I watched an amazing documentary on CBC last night featuring an anti-racism seminar by Jane Elliot. Her methods are pretty extreme. She divides the group of volunteers into people with brown eyes and people with blue eyes, and then proceeds to treat the Blue Eyes like a repressed minority group. She encourages the Brown Eyes to do the same. Brown Eyes are told that they are superior to Blue Eyes because the melatonin in their system makes them stronger and smarter. Her goal is to show how easily and quickly racism can be created, and prove that if it can be created, it can also be destroyed.
Her methods are controversial for sure. I couldn’t believe what I was seeing. I couldn’t believe that these people had volunteered for the seminar. At first I thought they were people who were convicted of hate crimes, and were being forced to participate. She starts by establishing power over the Blue Eyes group, putting silly green collars on them, and locking them in a room with nothing to do for about an hour. There is a security guard at the door watching them. They sit around on the floor. Some of them slump against the wall and fall asleep. She calls this room “The Reserve.”
She then brings them into the seminar room, where the Brown Eyes are sitting in chairs. Before they come into the room, she tells the Brown Eyes, “Watch this. The first thing Blue Eyes do when they come into a space is try to mold it to suit their needs.” When they are brought in, some of the Blue Eyes are made to sit on the floor because there aren’t enough chairs for them. She abuses one of the older Blue Eyes because he complains about his bad back.
“You expect us to do something to deal with your personal problem? Yes or no?”
“I’d just like a chair.”
“These Blue Eyes are stupid, aren’t they? They can’t answer a yes or no question. You want us to put ourselves out of our way to help you with your personal problem? Yes or no?”
“It would be nice.”
“Blue Eyes really has a problem with understanding. That’s not a yes or no.”
She used similar techniques to convince the Blue Eyes that she was in total control of the situation, that they had no power, that they could not change anything about their environment, that no matter what they did, they were wrong (she kicked a Blue Eye out of the seminar for trying to bring the guy she was yelling at a garbage pail for his gum). It’s a situation that many minorities face on a daily basis, especially Native Americans. But within fifteen minutes, most of the Blue Eyes were totally beaten. The ones who still resisted got even more punishment.
One of them said, “I’m not racist. I don’t see them as being Indian.” The Brown Eyes were shaking their heads sadly.
“What do you see them as? White?” asked Jane. “That’s insulting. Imagine if one of them said to you, ‘I don’t see you as being white.’ How would that feel? Remember this: No matter how superior you feel, non-white people don’t want to be white.” At that point, you could feel a shift in the Blue Eye group as understanding began to set in.
I think the breaking point came a little later in the show when Jane asked one of the Blue Eye women how she was feeling. “I feel bad, but I still don’t feel intimidated by them,” she said, looking at the group of Brown Eyes who were watching impassively.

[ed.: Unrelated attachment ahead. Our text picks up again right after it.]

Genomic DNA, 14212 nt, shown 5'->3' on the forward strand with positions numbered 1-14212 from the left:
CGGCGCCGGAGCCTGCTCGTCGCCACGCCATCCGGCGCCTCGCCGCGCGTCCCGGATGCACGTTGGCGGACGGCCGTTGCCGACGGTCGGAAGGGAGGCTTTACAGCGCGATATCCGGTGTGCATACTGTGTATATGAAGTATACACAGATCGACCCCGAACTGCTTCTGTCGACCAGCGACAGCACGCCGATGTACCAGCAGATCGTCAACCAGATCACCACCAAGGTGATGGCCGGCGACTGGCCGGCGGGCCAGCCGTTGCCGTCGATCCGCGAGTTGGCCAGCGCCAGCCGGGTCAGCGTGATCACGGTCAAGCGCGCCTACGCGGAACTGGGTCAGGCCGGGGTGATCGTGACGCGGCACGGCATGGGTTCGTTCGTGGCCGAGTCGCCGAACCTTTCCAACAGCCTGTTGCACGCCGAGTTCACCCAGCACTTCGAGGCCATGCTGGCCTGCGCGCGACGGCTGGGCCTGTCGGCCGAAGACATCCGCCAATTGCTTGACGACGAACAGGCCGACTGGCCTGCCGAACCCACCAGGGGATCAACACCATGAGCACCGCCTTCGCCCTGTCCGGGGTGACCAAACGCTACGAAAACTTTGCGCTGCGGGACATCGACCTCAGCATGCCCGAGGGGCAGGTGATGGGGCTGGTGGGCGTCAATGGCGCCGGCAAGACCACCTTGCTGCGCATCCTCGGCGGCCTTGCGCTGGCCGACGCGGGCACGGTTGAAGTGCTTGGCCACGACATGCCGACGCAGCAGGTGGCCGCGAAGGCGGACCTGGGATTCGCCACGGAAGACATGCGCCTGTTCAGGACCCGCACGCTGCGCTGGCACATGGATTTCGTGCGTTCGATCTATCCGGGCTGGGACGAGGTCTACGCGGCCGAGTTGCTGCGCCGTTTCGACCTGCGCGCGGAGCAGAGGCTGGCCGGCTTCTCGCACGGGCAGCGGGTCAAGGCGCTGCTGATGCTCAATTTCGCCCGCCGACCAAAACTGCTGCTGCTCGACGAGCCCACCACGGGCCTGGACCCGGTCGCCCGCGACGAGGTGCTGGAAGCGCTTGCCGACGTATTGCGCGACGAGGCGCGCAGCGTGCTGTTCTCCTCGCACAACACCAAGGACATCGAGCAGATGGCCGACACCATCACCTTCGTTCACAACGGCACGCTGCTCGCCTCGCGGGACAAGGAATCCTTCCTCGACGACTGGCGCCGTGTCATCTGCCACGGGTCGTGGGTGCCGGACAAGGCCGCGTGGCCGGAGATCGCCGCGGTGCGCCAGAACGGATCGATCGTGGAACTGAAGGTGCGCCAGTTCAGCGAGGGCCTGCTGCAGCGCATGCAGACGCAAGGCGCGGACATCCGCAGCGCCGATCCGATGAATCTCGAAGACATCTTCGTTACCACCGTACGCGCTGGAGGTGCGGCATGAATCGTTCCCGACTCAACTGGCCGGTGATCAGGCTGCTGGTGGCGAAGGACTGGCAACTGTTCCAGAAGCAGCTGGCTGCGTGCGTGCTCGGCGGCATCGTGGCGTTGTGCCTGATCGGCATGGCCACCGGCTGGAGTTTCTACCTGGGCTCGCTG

“What do you mean?” asked Jane.
“I mean, I could go to a reservation, and I still wouldn’t feel intimidated by them. They’re not intimidating like you are right now.”
“That’s because they’re not doing their job. Why aren’t you doing your job?” Jane asked the Brown Eyes.
One Native Indian woman put up her hand and said, “Because I know how it feels to be treated like an inferior. I don’t want to make anyone else feel like that.” The rest of them nodded. Another native man said, “Two wrongs don’t make a right.”
“So these people have put up with this kind of treatment for their whole lives, and now that they’re in the position to turn it around on your kind, they won’t do it because they don’t want anyone else to feel that way,” said Jane. The Blue Eye woman broke down and cried.
By the end of the seminar, most of the Blue Eyes understood what it was like to be a member of a minority. They seemed somehow cleansed. There were one or two who still clung to their previous beliefs, but they really looked stubborn and stupid at that point.
I think this documentary affected me more than anything I’ve seen in quite a long time. It brought me back to the way I felt when I was a kid, trying to fit into a white man’s world. One of the native men talked about how when he was a kid, it wasn’t his dream to be a famous hockey player or baseball player. His dream was just to be accepted. I remember feeling that way. Racism lowers your aspirations. It showed some of the prejudices built into our way of thinking, some of which I have to admit I’ve felt myself. It reinforced my distaste for the “Us vs. Them” mentality that seems to pervade everything in our world. It reminded me how proud I am that I hold onto my own culture and feel that it is compatible with those around me. It proved that racism can be entirely arbitrary, and that with some effort, it can be reversed.